Fan Depreciation Night
Thursday, June 18, 2009 – Fenway Park, Section 15
Marlins 2, Red Sox 1, 5 innings
When I went to Tuesday’s game, I noticed as the attendance was announced that it was the 499th consecutive sellout at Fenway Park. As luck would have it, I missed Wednesday’s game, in which there were several fan appreciation giveaways – including free hot dogs and burritos, tape measures, and even $10 gas cards for everyone in the section I had just sat in the night before – to celebrate their 500th straight. That was the one game of the series that I missed, and then I was back on Thursday night. This time my seat was back out in the bleachers, so of course it was raining again.
When I have a weeknight game, I leave work at 4:30. I’m about 20 miles from the T station, and then it’s 10 stops to Kenmore. I usually arrive between 6:15 and 6:30, depending on the traffic. I hate getting there less than half an hour before the game starts, because I like to get something to eat and be in my seat when they start announcing the lineups. But this time the traffic was terrible. The highways were actually OK, but once I reached the city streets surrounding the T station, it was one big gridlocked mess. I finally made it to Fenway at 7:00. I had missed the pre-game ceremonies, but there was enough time to visit the ladies’ room, grab a slice of pizza, and head to the seats before the first pitch. It was already raining and I was carrying the pizza, so I didn’t even bother going to my bleacher seat. I went into Section 2 in the right field grandstand and found a dry, unoccupied seat.
Jon Lester needed 20 pitches to get through the first inning. He gave up a hit and threw a wild pitch, but he did end up with two K’s. In the bottom of the inning, Kevin Youkilis gave the Sox a 1-0 lead when he blasted a solo homer. As the grandstand started to fill in at the end of the inning, I decided that if I was going to sit in “borrowed” seats for the night, it should be somewhere closer to the infield. So I walked along the back of the stands until I came to Section 15, behind first base, where I found an open spot in the standing room area.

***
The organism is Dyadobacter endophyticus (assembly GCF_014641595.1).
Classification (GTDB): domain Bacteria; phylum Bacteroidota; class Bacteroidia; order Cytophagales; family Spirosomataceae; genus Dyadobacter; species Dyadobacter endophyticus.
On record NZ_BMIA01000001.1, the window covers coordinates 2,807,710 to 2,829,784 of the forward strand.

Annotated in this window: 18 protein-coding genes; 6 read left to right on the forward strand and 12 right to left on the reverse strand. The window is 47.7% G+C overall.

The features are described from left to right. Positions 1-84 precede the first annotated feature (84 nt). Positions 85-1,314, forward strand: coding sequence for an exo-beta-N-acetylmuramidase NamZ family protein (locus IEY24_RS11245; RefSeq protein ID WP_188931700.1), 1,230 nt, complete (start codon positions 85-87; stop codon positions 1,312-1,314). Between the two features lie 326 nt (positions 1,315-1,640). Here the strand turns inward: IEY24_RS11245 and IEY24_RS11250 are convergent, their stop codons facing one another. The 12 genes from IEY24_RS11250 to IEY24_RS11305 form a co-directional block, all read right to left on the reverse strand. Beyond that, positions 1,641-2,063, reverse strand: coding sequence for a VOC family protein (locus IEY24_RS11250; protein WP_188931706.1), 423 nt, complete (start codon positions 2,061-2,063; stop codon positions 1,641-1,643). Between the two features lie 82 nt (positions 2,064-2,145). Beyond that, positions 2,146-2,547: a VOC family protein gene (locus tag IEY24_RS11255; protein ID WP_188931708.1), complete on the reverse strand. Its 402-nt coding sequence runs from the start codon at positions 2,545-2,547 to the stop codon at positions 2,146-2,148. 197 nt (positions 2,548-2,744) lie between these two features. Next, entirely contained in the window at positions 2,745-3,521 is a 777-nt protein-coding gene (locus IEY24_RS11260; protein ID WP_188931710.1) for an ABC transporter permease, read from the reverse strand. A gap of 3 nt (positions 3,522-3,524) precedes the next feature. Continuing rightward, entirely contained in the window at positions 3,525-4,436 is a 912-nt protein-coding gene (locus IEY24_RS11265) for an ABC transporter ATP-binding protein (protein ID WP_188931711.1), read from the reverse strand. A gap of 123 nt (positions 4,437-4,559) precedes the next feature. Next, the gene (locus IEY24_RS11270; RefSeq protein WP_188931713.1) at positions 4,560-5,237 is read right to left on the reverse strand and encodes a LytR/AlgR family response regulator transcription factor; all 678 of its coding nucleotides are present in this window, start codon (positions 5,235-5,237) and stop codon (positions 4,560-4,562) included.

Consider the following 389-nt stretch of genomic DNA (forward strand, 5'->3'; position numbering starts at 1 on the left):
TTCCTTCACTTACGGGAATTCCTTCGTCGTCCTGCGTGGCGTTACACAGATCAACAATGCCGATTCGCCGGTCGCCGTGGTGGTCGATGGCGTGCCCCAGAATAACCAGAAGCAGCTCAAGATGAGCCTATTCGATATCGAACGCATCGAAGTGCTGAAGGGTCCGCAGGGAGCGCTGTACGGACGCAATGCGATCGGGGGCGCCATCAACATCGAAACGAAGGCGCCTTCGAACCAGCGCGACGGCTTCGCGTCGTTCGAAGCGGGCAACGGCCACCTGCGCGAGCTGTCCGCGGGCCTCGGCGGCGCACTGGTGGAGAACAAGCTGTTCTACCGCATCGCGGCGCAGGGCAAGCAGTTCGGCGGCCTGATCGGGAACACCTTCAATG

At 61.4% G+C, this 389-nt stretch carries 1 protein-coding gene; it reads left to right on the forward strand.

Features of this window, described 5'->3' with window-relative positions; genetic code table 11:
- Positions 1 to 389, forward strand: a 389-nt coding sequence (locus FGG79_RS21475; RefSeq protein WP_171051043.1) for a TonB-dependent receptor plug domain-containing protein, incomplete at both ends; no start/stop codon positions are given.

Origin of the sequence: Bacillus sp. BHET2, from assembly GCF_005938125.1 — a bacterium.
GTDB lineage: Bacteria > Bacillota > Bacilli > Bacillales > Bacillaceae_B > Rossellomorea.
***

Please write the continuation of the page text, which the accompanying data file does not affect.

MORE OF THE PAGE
No sooner had I found my new vantage point than Lester allowed a game-tying homer to Dan Uggla. And two batters later, Ronny Paulino went deep, giving the Marlins a 2-1 lead. Lester wasn’t sharp, and he had a lot of baserunners and needed a lot of pitches, but he managed to keep Florida off the board after that. The problem was that Ricky Nolasco completely stymied the Red Sox batters, setting them down in order in the second, third, and fourth. At the end of the third, I noticed that there were two seats in the back row of the grandstand that had been empty the whole time, so when the fourth inning started, I moved in and sat down.
The rain got heavier as the night went on, and it was coming down hard in the fifth. The forecast called for heavy rain all night, so there was no sense going into a delay when the game wasn’t official yet. As the Sox got ready to hit in the bottom of the fifth, I figured this was going to be their last chance to at least get one run and tie the game. So when Big Papi led off the inning ahead 3-0, I hoped he’d get the green light. Nolasco had been around the plate all night, and Papi was finally back to hitting fastballs again. He did swing, but he popped it up, in between the second baseman and the centerfielder. I pleaded, “Drop it! Drop it! Collide!” like I do for every pop fly, and this time it worked! The fielders collided and it dropped out of one of their gloves. Papi was safe on the error, and one out later, Jacoby Ellsbury replaced him on a fielder’s choice. Ellsbury was on one of his streaks where he steals every time he reaches base, so I was ready with my camera. He made it to second with 2 outs, leaving the game up to Jason Varitek. Tek worked a 2-2 count, but then struck out to end the inning.